If you are one of those non-savvy shoppers, who hand over their credit card without checking their bank account, you may find yourself in quite a bit of debt. Having that doesn’t make you a wrong person; it just means you have a little bit of learning.
Start by Calling Your Credit Card Company
If late fees and high-interest rates are keeping you up at night, there is a simple way to get yourself back on the right track with your finances. Ask, and you shall receive.
CreditCards.com reported on September 25, 2019, the majority of customers who asked for lower rates or forgiveness of late fees got precisely what they asked for. 86% of cardholders who contacted their credit card company and asked for more economical prices had their interest rates reduced.
Asking for lower rates or late fees to be waived may seem easy, and it is. But only 23% of credit card customers ask for their interest rate to be lowered.
Many cardholders accept the terms they received when they signed up just because they don’t realize all they have to do is call the credit card company and kindly ask for a little bit of help.
It can be intimidating to call a big financial company. But all they can say is no. You’re not going to have to schedule a fancy phone call with the chief financial officer of Discover Card. You’ll call and talk to a customer service agent who you will probably never speak to again if they say no. You have exactly what you have now. If they say yes, you might be able to save hundreds or thousands of dollars a year.
If you’re dragging your feet when you think about making the call, imagine a friend offering to pay you a couple of hundred dollars a month or even thousands of dollars this year to make this phone call. When you think about it in this way, you might be excited to pick up the phone and make the call.
One of the first things you must do to get yourself out of debt is to take some time and understand exactly what kind of financial shape you are in. Getting yourself out of debt is a journey.
You wouldn’t set out on a trip from St. Louis to New York without mapping it out. Getting yourself out of debt is no different than any other journey.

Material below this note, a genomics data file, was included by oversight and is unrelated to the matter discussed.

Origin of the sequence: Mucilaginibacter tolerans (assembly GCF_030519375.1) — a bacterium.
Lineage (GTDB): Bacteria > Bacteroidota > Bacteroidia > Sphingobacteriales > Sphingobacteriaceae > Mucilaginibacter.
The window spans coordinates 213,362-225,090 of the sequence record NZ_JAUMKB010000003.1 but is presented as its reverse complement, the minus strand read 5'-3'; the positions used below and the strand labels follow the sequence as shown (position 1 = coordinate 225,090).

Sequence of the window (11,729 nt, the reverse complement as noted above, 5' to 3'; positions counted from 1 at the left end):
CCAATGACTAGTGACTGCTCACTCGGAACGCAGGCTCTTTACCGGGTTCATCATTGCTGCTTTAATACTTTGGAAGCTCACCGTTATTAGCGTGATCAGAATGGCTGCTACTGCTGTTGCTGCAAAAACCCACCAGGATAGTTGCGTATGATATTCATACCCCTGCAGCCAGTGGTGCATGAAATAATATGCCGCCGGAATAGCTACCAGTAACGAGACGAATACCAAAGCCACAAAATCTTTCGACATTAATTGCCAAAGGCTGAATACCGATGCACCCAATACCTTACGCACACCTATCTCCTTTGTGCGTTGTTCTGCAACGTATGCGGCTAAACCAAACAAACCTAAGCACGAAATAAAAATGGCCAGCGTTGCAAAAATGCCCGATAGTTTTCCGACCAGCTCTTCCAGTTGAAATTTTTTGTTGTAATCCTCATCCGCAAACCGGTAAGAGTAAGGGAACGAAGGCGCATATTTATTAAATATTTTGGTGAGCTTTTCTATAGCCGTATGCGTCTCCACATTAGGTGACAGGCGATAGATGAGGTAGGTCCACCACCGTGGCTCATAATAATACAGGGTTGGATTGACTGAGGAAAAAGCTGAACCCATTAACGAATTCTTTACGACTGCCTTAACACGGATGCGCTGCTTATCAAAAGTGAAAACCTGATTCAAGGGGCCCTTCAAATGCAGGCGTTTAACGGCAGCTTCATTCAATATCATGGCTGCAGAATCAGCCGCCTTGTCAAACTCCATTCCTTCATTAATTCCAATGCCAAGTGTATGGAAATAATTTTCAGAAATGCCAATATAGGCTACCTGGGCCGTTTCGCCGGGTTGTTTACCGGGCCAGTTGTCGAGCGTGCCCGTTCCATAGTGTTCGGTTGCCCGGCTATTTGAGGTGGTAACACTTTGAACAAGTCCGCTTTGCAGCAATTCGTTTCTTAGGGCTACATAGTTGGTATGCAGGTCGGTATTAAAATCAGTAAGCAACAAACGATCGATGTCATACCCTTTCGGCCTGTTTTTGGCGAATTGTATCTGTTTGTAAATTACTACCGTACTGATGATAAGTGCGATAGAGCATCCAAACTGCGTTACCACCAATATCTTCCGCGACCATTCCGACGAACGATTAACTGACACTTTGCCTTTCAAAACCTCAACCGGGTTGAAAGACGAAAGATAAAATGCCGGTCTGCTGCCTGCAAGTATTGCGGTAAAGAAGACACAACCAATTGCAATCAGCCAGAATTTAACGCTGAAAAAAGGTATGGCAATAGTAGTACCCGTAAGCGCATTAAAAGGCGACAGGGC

Know Where You Stand
If you’re deep in debt, it may be tempting to crawl back into bed, pull the covers over your head, and worry about your finances later. Our minds are wired to avoid big problems as a coping mechanism. But here’s the thing, preventing severe issues only makes them worse.
When you finally choose to tackle your debt had on, you’ll probably feel your stress levels instantly drop. Take a stroll down memory lane and think about most tasks you’ve avoided. If you think back, you’ll realize they weren’t that bad once you stopped avoiding and started working on them.
Round up all of your bills and past-due notices, and figure out exactly where you stand. If this is too much to handle, try breaking it down. First, take the step of rounding up all of your bills and putting them in one place. You can go through them as the next step.
If you know you’re likely to avoid even starting, here’s a productivity hack to get you moving in the right direction.
You can make an appointment on your calendar. Pick the exact date and time you are going to start getting a picture of your financial health.
What to Pay First
It can feel like an impossible balancing act to set aside enough money to live on while still putting money toward your debt. This financial balancing act gets a lot easier once you know what your weekly or monthly budget should be.
Go through your receipts and credit cards to see where your money is going once you know what you’re spending money on developing a realistic budget for the week or the month.
Once you know what your expenses are, look for things you can cut out — for example, spending five dollars for coffee every day on your way to work. Cut it out by bringing your own coffee in a travel mug.